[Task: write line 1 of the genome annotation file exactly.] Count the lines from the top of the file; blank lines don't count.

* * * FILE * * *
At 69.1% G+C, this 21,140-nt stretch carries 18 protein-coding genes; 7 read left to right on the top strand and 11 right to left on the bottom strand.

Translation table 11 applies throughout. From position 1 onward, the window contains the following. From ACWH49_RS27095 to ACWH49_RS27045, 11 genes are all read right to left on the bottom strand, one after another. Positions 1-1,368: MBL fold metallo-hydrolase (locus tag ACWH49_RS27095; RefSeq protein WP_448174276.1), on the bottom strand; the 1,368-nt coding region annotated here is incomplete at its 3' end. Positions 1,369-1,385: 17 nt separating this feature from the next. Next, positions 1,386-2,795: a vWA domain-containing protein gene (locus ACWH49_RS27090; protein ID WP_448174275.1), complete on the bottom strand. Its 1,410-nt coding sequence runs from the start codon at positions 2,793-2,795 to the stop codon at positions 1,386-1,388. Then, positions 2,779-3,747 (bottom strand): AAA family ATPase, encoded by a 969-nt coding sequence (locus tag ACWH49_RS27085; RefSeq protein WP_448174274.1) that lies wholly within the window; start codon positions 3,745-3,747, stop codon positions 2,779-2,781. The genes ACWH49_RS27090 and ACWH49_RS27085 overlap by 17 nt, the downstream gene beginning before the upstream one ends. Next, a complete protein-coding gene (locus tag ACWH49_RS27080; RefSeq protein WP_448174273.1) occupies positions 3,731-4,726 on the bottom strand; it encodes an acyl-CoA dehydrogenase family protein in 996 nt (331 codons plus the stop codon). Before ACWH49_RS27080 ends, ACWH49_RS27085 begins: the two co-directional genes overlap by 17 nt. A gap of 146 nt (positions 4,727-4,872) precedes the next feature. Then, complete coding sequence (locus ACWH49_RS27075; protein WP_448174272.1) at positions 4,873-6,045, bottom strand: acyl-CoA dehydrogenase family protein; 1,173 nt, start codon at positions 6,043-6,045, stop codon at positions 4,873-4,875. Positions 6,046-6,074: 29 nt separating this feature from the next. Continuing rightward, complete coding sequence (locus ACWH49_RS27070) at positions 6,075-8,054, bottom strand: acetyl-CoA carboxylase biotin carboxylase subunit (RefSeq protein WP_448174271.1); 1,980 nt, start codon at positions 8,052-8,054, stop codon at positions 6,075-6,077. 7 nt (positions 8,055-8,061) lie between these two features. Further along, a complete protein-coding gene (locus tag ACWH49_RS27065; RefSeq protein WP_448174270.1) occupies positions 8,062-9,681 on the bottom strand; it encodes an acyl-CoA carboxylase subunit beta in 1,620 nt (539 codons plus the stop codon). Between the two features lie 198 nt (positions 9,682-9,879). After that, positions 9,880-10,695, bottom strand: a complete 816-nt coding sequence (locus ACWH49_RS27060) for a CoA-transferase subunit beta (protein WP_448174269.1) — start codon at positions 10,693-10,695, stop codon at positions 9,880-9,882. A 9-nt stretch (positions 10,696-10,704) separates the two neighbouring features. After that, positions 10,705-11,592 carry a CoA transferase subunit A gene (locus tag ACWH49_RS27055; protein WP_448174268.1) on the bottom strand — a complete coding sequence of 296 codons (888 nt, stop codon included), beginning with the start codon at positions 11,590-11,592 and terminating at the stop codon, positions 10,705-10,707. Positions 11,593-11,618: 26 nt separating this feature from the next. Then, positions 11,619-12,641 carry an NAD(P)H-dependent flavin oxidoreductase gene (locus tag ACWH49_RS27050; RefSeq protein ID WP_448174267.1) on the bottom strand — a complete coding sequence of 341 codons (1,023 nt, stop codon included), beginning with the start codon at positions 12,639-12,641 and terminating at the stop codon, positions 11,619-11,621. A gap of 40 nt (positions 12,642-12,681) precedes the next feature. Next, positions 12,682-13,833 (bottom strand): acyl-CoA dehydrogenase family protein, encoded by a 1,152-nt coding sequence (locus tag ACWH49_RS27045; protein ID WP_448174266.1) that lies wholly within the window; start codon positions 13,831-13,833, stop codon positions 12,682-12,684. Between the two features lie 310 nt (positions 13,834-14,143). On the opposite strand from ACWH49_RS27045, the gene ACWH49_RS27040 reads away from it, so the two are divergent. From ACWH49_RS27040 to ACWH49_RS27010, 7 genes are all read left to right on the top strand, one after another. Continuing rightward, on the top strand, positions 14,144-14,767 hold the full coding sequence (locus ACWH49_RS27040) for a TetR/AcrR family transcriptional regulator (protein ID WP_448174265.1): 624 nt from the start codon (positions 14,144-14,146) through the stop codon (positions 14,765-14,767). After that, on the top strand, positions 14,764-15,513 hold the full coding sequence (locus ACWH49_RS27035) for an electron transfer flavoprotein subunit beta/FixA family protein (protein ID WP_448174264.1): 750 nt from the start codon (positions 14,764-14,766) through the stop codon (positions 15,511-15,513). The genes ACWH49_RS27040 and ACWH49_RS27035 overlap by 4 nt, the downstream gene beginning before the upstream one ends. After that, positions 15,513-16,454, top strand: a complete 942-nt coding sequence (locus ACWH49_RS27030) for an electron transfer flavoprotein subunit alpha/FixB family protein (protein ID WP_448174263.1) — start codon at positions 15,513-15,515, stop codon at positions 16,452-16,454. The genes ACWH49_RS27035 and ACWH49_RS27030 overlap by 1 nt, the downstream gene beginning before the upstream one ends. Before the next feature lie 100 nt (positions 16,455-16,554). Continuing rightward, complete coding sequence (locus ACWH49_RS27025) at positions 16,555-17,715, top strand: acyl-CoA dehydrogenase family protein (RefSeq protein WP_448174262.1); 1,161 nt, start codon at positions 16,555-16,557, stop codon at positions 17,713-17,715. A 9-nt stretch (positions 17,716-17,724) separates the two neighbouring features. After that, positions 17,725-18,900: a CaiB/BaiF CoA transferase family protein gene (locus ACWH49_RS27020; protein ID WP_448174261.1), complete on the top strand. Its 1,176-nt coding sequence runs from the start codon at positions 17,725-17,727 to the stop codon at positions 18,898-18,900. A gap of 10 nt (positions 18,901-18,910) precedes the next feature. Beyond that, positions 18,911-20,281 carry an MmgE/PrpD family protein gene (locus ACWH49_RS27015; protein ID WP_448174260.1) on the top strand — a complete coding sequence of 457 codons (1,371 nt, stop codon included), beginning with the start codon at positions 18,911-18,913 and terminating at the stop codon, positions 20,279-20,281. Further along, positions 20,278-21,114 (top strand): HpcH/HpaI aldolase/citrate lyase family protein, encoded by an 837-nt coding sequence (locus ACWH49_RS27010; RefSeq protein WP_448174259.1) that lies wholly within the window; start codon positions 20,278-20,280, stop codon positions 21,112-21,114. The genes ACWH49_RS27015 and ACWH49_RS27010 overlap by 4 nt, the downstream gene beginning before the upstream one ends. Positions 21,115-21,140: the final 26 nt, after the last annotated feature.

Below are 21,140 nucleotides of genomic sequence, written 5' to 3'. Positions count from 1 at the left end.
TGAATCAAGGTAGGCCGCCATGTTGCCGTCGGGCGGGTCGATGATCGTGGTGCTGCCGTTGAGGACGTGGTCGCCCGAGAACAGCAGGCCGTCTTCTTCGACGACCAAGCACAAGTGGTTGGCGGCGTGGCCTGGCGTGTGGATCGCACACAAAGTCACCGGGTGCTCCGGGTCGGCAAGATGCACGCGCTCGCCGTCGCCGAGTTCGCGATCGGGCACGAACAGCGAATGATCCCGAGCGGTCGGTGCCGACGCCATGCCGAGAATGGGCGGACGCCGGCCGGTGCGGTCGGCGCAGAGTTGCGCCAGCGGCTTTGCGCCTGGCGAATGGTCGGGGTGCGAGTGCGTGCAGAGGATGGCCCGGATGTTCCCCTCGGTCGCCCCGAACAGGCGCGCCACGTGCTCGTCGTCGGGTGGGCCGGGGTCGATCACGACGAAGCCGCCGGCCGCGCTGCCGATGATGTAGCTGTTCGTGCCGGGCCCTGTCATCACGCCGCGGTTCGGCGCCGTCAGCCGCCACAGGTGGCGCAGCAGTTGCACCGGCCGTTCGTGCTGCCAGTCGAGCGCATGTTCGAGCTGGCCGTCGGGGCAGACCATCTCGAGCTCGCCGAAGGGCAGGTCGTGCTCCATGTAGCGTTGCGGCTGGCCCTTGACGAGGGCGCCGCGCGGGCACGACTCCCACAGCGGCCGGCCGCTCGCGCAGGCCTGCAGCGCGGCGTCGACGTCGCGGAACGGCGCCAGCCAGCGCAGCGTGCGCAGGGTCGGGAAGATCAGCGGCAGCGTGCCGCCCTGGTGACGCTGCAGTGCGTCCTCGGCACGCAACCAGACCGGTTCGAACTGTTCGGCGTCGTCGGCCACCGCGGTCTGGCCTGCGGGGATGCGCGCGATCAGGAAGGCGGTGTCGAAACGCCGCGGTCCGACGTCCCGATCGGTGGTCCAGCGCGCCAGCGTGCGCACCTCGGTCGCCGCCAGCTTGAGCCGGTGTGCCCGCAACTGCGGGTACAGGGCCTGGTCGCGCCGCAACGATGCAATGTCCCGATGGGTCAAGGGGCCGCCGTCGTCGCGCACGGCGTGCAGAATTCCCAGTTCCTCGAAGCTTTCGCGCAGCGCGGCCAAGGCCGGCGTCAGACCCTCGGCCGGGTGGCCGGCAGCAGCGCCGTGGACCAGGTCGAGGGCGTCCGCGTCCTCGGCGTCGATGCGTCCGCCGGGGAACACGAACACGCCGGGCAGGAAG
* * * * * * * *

At 69.1% G+C, this 21,140-nt stretch carries 18 protein-coding genes; 7 read left to right on the top strand and 11 right to left on the bottom strand.